WIMBLEDON legend Tim Henman showed off his skills at an Abingdon tennis centre to help a three-year-old girl suffering an incurable disease.
The tennis star came to the aid of grandmother Liz Bamber, from Bampton, near Witney, to boost undraising efforts for her grand-daughter, Lily Bamber, who suffers from Mitochon-drial Disease (MD).
Mrs Bamber, who turns 60 today, organised a tournament at White Horse Leisure and Tennis Centre, and was delighted when ‘Tiger Tim’ agreed to take part. Mrs Bamber, a tennis player and coach, played in six consecutive hours, one for each decade of her life, only taking a number of short breaks after the marathon started at 9am.
She has raised more than £11,000 for The Lily Foundation, named in memory of another sufferer, Lily Merritt, who died from the disease aged eight months.
At the end of the event yesterday, Mrs Bamber said: “I’ve been going on adren- aline – I’ve had the most fantastic day. Tim was brilliant –just incredible.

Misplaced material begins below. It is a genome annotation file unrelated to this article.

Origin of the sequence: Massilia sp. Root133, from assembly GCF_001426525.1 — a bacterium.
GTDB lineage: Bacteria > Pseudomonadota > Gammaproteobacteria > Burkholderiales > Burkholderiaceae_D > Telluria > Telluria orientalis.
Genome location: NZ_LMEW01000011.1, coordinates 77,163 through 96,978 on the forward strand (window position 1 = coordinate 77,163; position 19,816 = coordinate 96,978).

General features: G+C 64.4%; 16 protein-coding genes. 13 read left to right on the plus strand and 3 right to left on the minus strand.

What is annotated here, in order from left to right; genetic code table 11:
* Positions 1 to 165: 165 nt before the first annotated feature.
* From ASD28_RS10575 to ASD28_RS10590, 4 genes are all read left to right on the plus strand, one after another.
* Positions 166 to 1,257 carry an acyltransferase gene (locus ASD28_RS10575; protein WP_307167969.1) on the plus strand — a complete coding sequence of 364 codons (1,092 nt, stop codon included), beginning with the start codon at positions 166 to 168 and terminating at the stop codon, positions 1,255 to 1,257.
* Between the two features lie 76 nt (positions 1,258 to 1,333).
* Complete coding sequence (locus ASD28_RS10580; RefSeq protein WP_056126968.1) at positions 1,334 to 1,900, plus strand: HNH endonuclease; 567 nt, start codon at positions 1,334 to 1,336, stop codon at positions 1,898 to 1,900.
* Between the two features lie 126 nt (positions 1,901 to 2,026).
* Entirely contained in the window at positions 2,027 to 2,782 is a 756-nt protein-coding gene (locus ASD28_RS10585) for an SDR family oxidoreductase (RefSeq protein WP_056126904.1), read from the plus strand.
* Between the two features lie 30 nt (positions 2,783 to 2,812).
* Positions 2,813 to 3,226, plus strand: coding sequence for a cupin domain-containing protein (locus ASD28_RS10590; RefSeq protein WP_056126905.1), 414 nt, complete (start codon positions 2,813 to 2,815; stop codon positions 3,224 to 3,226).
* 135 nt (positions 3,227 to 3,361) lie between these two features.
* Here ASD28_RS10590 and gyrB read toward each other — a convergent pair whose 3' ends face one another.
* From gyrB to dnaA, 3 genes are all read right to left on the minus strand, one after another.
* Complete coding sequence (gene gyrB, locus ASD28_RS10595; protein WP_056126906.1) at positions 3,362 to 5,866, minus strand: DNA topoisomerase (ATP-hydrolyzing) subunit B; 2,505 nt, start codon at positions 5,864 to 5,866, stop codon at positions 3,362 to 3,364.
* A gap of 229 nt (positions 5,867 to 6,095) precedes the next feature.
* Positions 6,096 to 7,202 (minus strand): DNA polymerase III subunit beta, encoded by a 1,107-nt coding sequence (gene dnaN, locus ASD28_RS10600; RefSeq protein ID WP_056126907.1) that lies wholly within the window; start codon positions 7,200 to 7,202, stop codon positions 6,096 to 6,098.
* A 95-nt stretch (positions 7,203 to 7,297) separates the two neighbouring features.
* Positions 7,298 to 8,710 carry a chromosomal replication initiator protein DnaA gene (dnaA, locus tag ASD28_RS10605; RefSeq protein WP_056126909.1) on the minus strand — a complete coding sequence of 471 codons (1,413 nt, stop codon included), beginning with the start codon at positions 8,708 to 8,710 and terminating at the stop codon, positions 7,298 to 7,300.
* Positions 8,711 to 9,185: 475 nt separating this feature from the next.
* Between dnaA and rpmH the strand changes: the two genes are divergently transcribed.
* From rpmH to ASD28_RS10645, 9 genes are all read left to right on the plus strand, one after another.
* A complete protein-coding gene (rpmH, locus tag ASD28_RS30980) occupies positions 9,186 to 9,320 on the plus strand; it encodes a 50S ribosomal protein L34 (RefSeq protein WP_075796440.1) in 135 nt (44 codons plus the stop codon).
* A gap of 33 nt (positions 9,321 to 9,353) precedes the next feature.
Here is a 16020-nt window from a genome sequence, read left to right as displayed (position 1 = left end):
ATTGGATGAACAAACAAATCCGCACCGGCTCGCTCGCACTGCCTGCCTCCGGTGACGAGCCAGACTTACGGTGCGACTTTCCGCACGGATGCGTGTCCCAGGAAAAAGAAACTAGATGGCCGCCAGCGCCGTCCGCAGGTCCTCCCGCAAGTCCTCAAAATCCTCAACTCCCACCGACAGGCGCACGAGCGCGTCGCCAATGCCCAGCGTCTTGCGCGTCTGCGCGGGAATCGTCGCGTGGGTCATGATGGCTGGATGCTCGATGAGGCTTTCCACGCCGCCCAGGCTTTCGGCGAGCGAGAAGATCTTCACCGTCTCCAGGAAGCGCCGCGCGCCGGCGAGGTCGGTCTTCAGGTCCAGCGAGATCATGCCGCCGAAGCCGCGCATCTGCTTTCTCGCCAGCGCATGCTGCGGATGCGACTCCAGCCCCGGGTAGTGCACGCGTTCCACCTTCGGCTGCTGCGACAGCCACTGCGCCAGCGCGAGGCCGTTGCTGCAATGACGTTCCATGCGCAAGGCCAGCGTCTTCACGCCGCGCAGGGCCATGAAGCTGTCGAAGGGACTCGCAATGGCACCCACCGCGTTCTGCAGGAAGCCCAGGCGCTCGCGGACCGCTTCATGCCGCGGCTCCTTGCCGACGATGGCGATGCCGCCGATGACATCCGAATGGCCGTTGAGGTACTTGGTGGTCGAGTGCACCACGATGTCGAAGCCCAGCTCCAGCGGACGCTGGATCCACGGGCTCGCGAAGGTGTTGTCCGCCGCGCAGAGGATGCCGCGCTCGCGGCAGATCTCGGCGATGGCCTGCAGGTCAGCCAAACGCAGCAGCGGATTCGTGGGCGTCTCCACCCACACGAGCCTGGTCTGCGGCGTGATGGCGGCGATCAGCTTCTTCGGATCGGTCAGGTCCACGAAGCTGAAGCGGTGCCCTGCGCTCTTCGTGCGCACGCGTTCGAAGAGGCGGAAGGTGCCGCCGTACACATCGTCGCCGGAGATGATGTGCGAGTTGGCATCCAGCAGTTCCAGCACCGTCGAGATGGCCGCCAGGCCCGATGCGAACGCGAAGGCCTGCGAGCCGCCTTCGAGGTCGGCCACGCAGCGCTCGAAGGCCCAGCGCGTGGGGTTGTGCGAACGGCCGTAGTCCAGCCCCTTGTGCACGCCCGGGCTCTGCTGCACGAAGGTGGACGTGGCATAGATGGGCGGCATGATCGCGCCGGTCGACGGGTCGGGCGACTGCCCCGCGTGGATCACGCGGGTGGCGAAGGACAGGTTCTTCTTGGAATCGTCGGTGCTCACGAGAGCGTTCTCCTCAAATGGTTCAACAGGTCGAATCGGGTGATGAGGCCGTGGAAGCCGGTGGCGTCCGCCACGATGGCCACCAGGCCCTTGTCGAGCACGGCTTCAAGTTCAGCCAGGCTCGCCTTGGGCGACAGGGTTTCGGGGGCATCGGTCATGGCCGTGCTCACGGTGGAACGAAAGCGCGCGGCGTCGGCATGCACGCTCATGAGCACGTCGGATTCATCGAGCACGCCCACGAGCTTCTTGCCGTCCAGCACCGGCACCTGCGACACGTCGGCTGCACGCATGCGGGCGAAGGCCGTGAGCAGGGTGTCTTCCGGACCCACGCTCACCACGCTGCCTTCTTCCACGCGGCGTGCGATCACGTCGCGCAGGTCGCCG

“Tennis is my love, and I cannot believe how much we have raised.”
Mrs Bamber got in touch with the star through a tennis-playing acquaintance. Mr Henman, 38, who lives in Aston Tirrold, near Didcot, with his wife Lucy and three daughters, said: “Liz has known me for most of my life.
“When I heard about today I wanted to get involved. She’s a real lover of the game, and it is a great cause.”
Mr Henman joined Mrs Bamber in an informal doubles match against two of her former pupils, Jack Rivitt, 18, from Carterton, and Christopher Gray, 17, from Faringdon. Mrs Bamber and Tim Henman won their games.
Mr Gray said: “I felt honoured to play with such a star and it was a once-in-a-lifetime opportunity.
“Because Liz has coached me, I have a strong connection with the cause, and it was really nice to be involved.”
He added: “Her stamina is very impressive for a 60-year-old.”
Lily, who lives in Suffolk with her mum Michelle, 30, and her dad Jamie, 35, was diagnosed with MELAS syndrome, a form of MD, aged two. There is no known cure or treatment for MD.
The three-year-old, who turns four in February, will start school in September, but she cannot walk and wears callipers on her legs for support.
Lily’s dad, Jamie Bamber, said: “She is a very normal little girl, it is just that she cannot walk around.”
“If anything, it has made her more determined to live her life.”
At the end of the event Mr Henman donated his racquet to the cause.
To donate to the charity or find out more about buying Mr Henman’s racquet, visit Mrs Bamber’s Just Giving Page – justgiving.com/Liz-Bamber.